GOP Platform Calls for Sustaining U.S. Preeminence in Space, But Little Else About the Space Program
The Republican Party has formally adopted its platform for the 2012 election. One small section addresses the space program, calling for sustaining American preeminence in space.
The two paragraphs of the 50 page treatise devoted to the space program are part of the section on "Reforming Government to Serve the People" and carries the heading "America's Future in Space: Continuing This Quest." The text reads as follows in its entirety.
"The exploration of space has been a key part of U.S. global leadership and has supported innovation and ownership of technology. Over the last half century, in partnership with our aerospace industry, the work of NASA has helped define and strengthen our nation's technological prowess. From building the world's most powerful rockets to landing men on the Moon, sending robotic spacecraft throughout our solar system and beyond, building the International Space Station, and launching space-based telescopes that allow scientists to better understand our universe, NASA science and engineering have produced spectacular results. The technologies that emerged from those programs propelled our aerospace industrial base and directly benefit our national security, safety, economy, and quality of life. Through its achievements, NASA has inspired generations of Americans to study science, technology, engineering, and mathematics, leading to careers that drive our country’s technological and economic engines.
"Today, America’s leadership in space is challenged by countries eager to emulate—and surpass—NASA’s accomplishments. To preserve our national security interests and foster innovation and competitiveness, we must sustain our preeminence in space, launching more science missions, guaranteeing unfettered access, and maintaining a source of high-value American jobs."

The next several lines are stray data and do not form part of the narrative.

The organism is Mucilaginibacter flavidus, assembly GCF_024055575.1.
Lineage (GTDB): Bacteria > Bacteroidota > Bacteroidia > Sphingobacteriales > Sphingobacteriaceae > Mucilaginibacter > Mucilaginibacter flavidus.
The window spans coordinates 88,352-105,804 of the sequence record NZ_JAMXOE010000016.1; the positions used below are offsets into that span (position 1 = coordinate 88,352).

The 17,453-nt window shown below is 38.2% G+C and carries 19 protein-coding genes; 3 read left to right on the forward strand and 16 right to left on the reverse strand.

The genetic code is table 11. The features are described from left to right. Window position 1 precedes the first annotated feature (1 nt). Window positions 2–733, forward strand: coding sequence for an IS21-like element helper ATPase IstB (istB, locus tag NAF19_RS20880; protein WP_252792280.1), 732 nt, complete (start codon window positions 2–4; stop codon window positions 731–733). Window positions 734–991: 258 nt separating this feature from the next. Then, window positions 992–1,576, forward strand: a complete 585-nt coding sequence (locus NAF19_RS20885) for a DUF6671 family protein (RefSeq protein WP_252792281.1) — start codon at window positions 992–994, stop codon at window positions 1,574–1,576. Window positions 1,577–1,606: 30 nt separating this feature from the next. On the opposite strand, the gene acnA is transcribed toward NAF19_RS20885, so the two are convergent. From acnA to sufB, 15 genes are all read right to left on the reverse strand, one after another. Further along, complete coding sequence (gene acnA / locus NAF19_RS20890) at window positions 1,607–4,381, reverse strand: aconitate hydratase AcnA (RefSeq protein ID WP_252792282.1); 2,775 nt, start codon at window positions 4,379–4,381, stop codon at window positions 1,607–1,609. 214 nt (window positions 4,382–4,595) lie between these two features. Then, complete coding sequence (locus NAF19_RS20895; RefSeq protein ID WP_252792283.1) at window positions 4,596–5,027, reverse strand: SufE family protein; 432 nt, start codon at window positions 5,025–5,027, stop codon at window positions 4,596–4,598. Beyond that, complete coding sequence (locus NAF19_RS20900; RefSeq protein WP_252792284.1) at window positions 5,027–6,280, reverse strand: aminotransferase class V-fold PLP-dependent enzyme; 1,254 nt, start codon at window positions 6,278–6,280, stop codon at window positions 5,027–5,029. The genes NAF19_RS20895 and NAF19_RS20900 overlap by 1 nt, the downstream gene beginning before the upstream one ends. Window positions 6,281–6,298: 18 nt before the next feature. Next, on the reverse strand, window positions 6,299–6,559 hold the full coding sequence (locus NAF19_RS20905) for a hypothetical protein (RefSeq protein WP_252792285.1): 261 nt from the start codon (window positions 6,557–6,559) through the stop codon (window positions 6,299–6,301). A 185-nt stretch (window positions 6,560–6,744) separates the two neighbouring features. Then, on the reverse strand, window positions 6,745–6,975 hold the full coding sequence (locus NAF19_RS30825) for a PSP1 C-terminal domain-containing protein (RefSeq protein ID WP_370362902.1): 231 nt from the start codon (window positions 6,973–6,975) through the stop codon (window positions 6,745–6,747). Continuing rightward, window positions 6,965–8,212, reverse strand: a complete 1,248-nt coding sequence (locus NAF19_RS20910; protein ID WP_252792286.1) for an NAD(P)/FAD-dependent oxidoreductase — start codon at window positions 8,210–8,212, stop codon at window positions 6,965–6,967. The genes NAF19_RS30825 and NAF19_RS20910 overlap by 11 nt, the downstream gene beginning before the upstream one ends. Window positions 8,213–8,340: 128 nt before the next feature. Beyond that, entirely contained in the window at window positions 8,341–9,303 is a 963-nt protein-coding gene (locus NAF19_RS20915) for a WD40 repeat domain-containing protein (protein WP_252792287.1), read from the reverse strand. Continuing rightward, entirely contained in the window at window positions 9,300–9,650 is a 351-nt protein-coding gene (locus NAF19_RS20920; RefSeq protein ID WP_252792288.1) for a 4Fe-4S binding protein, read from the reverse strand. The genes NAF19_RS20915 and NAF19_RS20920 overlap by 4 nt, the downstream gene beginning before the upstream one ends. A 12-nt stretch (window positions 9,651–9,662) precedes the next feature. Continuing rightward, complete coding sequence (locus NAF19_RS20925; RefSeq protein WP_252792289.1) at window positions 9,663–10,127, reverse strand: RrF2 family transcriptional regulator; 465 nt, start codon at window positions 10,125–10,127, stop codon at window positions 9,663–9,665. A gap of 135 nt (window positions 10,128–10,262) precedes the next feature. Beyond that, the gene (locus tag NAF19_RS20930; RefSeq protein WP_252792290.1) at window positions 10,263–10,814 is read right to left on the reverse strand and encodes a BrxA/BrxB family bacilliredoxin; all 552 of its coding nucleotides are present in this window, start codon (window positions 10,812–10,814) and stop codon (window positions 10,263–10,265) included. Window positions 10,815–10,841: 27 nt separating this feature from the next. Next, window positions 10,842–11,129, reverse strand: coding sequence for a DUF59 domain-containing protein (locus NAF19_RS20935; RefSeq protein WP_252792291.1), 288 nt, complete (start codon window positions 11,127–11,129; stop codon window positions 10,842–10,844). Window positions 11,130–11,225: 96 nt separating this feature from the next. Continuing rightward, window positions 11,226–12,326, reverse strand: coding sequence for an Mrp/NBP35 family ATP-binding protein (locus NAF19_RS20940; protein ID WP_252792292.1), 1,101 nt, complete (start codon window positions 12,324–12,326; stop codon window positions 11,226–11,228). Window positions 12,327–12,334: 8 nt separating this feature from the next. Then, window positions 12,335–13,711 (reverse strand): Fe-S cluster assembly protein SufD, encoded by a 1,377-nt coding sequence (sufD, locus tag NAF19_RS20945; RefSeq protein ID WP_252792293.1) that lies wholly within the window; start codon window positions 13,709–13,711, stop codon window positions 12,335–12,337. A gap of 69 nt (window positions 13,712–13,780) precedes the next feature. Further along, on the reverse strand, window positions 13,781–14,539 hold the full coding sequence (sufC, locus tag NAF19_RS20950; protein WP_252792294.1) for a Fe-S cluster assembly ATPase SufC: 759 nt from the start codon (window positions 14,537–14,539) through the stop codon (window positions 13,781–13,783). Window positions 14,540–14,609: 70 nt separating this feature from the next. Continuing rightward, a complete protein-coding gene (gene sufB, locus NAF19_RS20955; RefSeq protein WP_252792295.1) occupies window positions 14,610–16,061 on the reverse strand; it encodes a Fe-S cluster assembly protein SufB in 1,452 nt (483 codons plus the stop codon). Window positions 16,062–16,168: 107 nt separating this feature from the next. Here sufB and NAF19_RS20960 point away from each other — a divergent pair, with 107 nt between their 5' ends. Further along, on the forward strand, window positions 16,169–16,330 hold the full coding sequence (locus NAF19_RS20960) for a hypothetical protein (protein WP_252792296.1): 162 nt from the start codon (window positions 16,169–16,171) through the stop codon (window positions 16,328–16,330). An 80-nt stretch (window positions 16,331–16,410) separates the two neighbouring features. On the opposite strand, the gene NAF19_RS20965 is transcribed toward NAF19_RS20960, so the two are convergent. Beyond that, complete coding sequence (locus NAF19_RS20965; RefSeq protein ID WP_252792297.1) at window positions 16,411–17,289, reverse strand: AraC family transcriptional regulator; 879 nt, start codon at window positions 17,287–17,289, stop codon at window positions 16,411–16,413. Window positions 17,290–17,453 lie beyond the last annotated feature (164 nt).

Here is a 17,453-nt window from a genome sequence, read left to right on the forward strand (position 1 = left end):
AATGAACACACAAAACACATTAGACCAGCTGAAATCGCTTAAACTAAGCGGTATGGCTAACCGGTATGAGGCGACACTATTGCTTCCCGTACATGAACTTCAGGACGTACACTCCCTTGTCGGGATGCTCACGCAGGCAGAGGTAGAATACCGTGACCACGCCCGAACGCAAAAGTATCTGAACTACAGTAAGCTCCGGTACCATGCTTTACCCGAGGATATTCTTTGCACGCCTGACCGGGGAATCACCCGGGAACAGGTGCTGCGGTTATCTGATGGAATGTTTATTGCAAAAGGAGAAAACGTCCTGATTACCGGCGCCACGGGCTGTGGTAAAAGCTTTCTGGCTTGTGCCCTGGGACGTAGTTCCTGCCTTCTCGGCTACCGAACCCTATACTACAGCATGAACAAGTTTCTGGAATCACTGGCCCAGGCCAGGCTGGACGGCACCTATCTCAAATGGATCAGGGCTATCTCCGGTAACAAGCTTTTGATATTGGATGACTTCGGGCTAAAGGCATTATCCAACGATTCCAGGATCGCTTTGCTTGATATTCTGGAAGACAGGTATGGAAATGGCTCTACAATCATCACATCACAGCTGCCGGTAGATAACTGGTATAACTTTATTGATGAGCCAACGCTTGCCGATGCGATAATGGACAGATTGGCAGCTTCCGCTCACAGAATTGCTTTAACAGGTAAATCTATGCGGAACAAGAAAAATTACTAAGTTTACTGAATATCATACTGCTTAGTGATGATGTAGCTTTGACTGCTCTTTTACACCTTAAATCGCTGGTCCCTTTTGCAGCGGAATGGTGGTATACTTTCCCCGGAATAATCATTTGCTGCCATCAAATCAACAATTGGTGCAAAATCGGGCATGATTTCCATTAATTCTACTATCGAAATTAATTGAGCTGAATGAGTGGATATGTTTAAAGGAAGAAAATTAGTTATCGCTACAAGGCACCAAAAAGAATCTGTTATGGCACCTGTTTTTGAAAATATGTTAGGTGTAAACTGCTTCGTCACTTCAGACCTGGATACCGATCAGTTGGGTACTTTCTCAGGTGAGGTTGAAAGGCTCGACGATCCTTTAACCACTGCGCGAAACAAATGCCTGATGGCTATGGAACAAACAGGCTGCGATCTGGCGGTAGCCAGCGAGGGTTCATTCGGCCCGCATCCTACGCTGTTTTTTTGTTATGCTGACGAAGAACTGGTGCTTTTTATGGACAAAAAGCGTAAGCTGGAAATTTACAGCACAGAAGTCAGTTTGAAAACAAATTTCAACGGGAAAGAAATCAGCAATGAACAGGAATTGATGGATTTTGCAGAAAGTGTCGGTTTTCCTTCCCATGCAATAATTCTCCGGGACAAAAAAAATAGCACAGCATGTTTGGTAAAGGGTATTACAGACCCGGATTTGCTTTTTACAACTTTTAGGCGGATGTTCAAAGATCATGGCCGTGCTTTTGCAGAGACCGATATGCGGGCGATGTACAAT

The Space Frontier Foundation, a proponent of private sector space activities and NewSpace was quick to criticize the statement for its government-centric tone. "NASA seems to be one Big Government program many Republicans love," it said, adding that while other parts of the platform criticize the government as "bloated, antiquated and unresponsive to taxpayers," NASA is spared that characterization.
The GOP platform does champion entrepreneurship elsewhere in its pages, just not in the section that addresses the space program.
The platform also ignores the national security space sector. Federal spending on space activities for the Department of Defense and the Intelligence Community surpasses that for NASA. The national security section of the GOP platform, entitled American Exceptionalism, goes into some specifics, such as the need for "upgrading ... aircraft and armored vehicles" and "state-of-the-art surveillance, enhanced special operations capabilities and unmanned aerial systems," but makes no explicit mention of national security space assets. It does say the GOP will "enhance the capabilities of our intelligence community," which in its broadest interpretation could include space systems, but the context in which it is written does not suggest that is what the authors had in mind.
In all fairness, party platforms usually are fairly general documents since they must appeal to a broad range of interests within the party. Presidential candidate Barack Obama made a number of promises about the space program during his 2008 campaign, but they were not part of the 2008 Democratic party platform. That document said only that Democrats would "invest in a strong and inspirational vision for space exploration." By comparison, the 2012 Republican platform devotes an entire two paragraphs to the topic.
We will learn next week what the Democrats say in their 2012 platform about the future of the space program, and as the weeks pass, if the Republican or Democratic presidential nominees have anything more specific to say themselves.
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